News 6th June 2016

Pakistan ‘confident’ of Amir visa after Test selection

Pakistan fast bowler Mohammad Amir has been named in Pakistan’s Test squad for the country’s cricket tour to England next month. Amir’s selection, however, is subject to the grant of a visa by the UK Home Office.

This is the first time that Amir has been named in the Test squad since he was convicted alongside Salman Butt and Mohammad Asif for his role in spot-fixing during the England vs. Pakistan Lord’s Test in August 2010. Amir was banned from cricket for five years by the International Cricket Council.

In November 2011 Amir, as well as the other two cricketers, also received a criminal conviction under UK law, culminating in a six-month custodial sentence; he ultimately spent three months in a Dorset Young Offenders Institution. Under UK Immigration Rules, if a visa applicant has been sentenced to a period of imprisonment of less than 12 months, unless a period of 5 years has passed since the end of the sentence, under paragraph 320(2)(d) their visa application should be refused.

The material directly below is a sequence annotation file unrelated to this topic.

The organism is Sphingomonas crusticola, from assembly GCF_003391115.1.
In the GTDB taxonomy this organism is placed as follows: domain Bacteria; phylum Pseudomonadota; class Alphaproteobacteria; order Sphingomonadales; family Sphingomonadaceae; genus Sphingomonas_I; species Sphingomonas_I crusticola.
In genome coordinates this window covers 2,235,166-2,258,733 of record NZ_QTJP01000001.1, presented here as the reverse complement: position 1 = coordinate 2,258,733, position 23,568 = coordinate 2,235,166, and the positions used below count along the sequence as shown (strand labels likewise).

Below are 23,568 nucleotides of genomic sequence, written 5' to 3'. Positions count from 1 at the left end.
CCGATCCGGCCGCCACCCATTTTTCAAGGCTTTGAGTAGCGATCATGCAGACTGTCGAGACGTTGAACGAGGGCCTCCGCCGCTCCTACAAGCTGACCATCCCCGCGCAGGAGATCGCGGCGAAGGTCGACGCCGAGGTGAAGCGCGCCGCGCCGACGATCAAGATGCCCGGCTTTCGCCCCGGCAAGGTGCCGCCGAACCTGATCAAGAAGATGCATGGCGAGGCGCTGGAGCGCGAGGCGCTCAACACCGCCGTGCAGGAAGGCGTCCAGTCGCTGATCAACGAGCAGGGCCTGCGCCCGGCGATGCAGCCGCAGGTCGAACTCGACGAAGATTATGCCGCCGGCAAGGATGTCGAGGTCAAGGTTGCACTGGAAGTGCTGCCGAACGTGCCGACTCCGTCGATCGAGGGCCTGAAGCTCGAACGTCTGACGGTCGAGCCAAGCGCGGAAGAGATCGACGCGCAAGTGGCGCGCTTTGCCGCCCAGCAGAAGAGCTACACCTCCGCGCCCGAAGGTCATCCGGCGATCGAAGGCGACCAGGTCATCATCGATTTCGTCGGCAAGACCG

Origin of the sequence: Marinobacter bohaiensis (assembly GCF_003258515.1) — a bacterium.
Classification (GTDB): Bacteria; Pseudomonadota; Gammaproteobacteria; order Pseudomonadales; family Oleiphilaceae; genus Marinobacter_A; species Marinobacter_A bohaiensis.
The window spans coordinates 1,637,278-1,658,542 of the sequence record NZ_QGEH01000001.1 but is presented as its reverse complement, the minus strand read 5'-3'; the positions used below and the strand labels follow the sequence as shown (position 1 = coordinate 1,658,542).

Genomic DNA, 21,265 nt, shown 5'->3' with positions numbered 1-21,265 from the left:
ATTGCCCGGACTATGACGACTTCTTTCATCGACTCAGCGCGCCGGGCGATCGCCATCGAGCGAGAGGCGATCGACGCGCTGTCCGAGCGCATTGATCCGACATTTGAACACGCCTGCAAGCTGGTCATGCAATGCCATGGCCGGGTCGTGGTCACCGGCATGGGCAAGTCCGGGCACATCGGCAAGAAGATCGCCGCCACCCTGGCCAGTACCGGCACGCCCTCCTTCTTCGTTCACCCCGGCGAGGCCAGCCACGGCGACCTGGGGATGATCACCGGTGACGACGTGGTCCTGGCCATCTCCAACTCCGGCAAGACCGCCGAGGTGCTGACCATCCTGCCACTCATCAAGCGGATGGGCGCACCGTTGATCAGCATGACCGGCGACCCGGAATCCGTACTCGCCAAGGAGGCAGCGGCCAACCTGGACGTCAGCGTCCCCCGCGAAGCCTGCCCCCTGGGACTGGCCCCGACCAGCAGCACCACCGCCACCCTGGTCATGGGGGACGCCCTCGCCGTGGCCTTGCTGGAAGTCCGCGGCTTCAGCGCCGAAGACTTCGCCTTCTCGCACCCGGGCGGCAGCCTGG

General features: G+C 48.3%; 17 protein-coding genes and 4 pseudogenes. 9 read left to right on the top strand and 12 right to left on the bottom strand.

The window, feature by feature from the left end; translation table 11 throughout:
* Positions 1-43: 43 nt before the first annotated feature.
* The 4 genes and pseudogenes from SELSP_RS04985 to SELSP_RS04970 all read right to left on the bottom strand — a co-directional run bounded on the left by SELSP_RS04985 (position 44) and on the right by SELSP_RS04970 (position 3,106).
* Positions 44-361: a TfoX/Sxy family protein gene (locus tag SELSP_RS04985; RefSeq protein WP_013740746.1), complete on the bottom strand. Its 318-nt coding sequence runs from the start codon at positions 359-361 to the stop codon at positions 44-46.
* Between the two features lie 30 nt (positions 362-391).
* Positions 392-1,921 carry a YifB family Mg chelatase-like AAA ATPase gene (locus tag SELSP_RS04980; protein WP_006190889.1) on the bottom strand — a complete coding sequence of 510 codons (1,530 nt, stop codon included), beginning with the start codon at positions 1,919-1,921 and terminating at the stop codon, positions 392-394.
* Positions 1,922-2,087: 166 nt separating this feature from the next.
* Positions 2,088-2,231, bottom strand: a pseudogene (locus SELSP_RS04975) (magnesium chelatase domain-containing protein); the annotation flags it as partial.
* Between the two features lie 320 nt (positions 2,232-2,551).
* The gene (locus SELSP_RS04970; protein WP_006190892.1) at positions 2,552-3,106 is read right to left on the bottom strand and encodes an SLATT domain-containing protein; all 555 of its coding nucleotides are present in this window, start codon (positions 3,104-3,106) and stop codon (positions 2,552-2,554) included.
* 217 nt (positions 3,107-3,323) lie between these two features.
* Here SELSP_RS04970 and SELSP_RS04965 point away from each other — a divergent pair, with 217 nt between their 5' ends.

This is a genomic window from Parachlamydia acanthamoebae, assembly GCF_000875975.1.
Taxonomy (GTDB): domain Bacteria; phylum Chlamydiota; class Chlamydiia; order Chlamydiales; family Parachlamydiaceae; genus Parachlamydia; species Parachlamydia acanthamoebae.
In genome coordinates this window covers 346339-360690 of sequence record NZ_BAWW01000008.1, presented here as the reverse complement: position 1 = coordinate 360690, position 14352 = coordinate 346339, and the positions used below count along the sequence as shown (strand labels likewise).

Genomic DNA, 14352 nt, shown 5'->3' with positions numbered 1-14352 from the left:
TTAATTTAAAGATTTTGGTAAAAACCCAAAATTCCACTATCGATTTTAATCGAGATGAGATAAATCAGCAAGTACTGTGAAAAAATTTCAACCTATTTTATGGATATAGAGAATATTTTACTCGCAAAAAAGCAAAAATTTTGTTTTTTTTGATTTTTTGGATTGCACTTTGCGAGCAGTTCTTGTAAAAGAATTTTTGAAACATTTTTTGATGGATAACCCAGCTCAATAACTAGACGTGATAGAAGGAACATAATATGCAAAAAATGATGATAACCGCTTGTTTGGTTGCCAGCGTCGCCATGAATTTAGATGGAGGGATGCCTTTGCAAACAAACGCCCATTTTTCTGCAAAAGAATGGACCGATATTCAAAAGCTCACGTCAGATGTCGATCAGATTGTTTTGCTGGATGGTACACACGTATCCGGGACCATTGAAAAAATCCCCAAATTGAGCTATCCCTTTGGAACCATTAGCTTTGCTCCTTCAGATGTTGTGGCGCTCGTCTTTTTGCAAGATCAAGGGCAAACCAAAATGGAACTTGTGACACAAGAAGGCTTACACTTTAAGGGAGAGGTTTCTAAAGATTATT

Where this rule applies, as it does in Amir’s case, ‘it will only be in exceptional circumstances that the public interest in maintaining refusal will be outweighed by compelling factors.’

According to The Guardian, Pakistan submitted a visa application to the UK high commission in Islamabad late last month, arguing that Amir’s case presented such ‘compelling factors’. Shaharyar Khan, the Chairman of the Pakistan Cricket Board, told the newspaper that he had ‘written a letter to the high commissioner seeking special and sympathetic consideration on Amir’s visa’. Khan also said that the England and Wales Cricket Board (ECB) were ‘assisting’ in Amir’s case, and The Telegrah has reported that Amir’s visa application has received backing from the International Cricket Council.

The PCB is reportedly ‘confident’ a visa will be secured. In January this year, Immigration New Zealand approved a visa for Amir to play in three Twenty20 Internationals after it ‘considered factors including the support of the New Zealand and Pakistan Cricket Board and that Mr Amir had served his sentence for his previous actions.’

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